Your Government at Work—on You

FISA warrant? We don’t need no stinkin’ FISA warrant!

Top U.S. intelligence officials gathered in the White House Situation Room in March to debate a controversial proposal. Counterterrorism officials wanted to create a government dragnet, sweeping up millions of records about U.S. citizens—even people suspected of no crime.

Not everyone was on board. “This is a sea change in the way that the government interacts with the general public,” Mary Ellen Callahan, chief privacy officer of the Department of Homeland Security, argued in the meeting, according to people familiar with the discussions.

A week later, the attorney general signed the changes into effect.

Through Freedom of Information Act requests and interviews with officials at numerous agencies, The Wall Street Journal has reconstructed the clash over the counterterrorism program within the administration of President Barack Obama. The debate was a confrontation between some who viewed it as a matter of efficiency—how long to keep data, for instance, or where it should be stored—and others who saw it as granting authority for unprecedented government surveillance of U.S. citizens.

If they can help me find my keys in the morning, I’m on board!

The rules now allow the little-known National Counterterrorism Center to examine the government files of U.S. citizens for possible criminal behavior, even if there is no reason to suspect them. That is a departure from past practice, which barred the agency from storing information about ordinary Americans unless a person was a terror suspect or related to an investigation.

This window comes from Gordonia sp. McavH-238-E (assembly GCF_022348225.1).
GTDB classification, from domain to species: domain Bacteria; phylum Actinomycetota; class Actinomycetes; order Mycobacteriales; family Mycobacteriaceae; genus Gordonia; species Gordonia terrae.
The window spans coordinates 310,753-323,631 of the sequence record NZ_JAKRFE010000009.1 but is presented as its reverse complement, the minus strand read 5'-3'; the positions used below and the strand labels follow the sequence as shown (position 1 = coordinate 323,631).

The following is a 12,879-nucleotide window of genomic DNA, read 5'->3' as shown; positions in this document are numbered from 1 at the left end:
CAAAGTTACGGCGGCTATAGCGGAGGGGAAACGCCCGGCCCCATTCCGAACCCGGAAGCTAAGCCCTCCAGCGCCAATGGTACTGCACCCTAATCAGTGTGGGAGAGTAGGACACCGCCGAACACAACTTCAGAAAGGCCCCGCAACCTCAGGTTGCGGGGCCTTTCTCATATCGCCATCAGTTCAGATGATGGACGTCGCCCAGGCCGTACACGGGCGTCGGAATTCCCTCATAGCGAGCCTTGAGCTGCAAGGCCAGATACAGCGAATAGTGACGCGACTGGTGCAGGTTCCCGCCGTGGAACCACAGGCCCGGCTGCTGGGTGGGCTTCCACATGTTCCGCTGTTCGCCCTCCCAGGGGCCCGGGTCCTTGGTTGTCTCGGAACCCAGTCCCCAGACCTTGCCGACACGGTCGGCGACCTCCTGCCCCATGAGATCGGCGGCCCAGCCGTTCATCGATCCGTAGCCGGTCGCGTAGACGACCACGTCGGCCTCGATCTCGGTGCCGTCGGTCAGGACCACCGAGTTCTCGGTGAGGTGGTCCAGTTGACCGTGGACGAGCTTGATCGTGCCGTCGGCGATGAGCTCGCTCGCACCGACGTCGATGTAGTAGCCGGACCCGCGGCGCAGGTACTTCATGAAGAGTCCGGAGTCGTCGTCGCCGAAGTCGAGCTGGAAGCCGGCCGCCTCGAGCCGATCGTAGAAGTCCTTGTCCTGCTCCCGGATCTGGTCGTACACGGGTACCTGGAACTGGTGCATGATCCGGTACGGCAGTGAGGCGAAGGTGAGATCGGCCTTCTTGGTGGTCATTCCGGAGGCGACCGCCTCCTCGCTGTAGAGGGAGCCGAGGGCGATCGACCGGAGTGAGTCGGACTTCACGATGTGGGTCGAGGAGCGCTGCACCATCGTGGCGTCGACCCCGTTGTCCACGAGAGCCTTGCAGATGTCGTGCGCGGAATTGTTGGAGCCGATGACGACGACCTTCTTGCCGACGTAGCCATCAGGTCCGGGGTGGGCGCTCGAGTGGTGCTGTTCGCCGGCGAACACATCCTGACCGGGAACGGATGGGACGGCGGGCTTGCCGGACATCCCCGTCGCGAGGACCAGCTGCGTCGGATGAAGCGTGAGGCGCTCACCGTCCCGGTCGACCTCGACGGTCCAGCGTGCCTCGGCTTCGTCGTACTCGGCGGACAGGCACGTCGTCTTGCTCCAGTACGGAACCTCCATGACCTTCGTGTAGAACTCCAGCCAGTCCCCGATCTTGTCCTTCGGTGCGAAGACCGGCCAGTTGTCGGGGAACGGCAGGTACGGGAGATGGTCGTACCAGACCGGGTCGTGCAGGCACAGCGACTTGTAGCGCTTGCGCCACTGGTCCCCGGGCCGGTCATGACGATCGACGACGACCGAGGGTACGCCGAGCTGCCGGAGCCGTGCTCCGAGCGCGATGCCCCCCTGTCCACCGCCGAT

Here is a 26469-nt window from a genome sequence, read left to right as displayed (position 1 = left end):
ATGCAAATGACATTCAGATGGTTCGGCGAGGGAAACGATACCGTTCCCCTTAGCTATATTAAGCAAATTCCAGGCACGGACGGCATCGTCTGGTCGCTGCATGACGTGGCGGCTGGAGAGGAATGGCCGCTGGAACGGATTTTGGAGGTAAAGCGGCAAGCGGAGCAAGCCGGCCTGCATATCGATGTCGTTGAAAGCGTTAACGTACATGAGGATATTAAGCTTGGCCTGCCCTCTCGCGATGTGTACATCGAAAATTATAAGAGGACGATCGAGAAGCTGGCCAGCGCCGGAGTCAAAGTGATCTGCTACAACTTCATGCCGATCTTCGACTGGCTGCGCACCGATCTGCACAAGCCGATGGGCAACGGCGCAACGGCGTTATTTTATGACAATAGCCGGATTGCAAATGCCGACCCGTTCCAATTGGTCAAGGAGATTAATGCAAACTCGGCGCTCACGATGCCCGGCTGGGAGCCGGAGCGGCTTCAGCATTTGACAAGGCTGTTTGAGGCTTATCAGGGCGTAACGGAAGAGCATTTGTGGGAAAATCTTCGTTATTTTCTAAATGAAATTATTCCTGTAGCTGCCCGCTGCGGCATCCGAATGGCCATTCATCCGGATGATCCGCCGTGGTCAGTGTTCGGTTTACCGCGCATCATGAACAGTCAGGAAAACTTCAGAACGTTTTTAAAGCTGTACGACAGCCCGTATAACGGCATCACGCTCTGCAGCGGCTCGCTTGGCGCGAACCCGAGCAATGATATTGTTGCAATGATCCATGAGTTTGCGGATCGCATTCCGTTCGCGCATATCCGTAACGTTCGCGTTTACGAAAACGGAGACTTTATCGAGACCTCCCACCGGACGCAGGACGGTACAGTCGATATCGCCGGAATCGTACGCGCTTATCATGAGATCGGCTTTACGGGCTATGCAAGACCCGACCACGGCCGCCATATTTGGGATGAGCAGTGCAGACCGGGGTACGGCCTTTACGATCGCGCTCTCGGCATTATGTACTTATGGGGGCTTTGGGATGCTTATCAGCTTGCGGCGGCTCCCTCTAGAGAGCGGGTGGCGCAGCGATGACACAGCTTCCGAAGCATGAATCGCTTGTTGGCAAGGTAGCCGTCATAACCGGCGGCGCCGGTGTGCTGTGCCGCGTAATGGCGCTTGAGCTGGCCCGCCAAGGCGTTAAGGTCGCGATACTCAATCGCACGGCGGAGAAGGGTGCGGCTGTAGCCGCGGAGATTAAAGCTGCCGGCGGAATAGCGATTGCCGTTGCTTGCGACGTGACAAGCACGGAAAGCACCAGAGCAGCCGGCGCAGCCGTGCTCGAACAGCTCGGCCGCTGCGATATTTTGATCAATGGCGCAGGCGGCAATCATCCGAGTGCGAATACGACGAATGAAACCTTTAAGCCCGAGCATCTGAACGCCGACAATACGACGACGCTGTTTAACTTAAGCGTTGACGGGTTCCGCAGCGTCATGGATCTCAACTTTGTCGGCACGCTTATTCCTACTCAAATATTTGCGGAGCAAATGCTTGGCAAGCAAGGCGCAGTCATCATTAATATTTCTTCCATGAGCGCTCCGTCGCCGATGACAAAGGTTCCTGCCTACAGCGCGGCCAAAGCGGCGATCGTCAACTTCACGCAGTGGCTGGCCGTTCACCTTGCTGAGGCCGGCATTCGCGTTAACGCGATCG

Now, NCTC can copy entire government databases—flight records, casino-employee lists, the names of Americans hosting foreign-exchange students and many others. The agency has new authority to keep data about innocent U.S. citizens for up to five years, and to analyze it for suspicious patterns of behavior. Previously, both were prohibited. Data about Americans “reasonably believed to constitute terrorism information” may be permanently retained.

I supported Bush’s initiatives to keep the country safe, so a knee-jerk critical reaction would be hypocritical. But that doesn’t seem to have stopped the loud-mouthed libs who screamed bloody murder for eight years under Bush from biting their tongue now. What’s the problem, progressives—’fraid someone will be listening in? They already are!

And they’re listening a lot more intently to a lot more of us than ever before. I say feel free. And if they can help out by finding matches for all my single socks I’d really appreciate it.

And I’m low on milk.

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